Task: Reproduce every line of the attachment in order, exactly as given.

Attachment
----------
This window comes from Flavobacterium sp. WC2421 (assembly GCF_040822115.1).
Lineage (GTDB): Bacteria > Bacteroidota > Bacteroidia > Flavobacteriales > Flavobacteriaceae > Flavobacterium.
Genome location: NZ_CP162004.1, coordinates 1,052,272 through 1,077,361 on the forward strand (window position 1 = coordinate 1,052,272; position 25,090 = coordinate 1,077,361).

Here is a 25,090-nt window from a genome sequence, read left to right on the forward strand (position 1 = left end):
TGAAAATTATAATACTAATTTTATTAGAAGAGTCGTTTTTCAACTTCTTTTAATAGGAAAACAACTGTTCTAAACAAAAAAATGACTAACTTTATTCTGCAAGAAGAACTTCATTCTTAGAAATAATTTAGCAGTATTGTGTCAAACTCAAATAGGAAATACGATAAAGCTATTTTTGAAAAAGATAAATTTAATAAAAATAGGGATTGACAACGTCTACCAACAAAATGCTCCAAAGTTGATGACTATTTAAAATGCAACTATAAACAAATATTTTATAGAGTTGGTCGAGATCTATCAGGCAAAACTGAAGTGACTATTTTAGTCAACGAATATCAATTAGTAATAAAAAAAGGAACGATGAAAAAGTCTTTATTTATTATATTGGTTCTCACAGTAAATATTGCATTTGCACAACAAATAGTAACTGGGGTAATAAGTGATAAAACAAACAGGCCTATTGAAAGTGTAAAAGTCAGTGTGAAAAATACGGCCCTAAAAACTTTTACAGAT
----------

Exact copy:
This window comes from Flavobacterium sp. WC2421 (assembly GCF_040822115.1).
Lineage (GTDB): Bacteria > Bacteroidota > Bacteroidia > Flavobacteriales > Flavobacteriaceae > Flavobacterium.
Genome location: NZ_CP162004.1, coordinates 1,052,272 through 1,077,361 on the forward strand (window position 1 = coordinate 1,052,272; position 25,090 = coordinate 1,077,361).

Here is a 25,090-nt window from a genome sequence, read left to right on the forward strand (position 1 = left end):
TGAAAATTATAATACTAATTTTATTAGAAGAGTCGTTTTTCAACTTCTTTTAATAGGAAAACAACTGTTCTAAACAAAAAAATGACTAACTTTATTCTGCAAGAAGAACTTCATTCTTAGAAATAATTTAGCAGTATTGTGTCAAACTCAAATAGGAAATACGATAAAGCTATTTTTGAAAAAGATAAATTTAATAAAAATAGGGATTGACAACGTCTACCAACAAAATGCTCCAAAGTTGATGACTATTTAAAATGCAACTATAAACAAATATTTTATAGAGTTGGTCGAGATCTATCAGGCAAAACTGAAGTGACTATTTTAGTCAACGAATATCAATTAGTAATAAAAAAAGGAACGATGAAAAAGTCTTTATTTATTATATTGGTTCTCACAGTAAATATTGCATTTGCACAACAAATAGTAACTGGGGTAATAAGTGATAAAACAAACAGGCCTATTGAAAGTGTAAAAGTCAGTGTGAAAAATACGGCCCTAAAAACTTTTACAGAT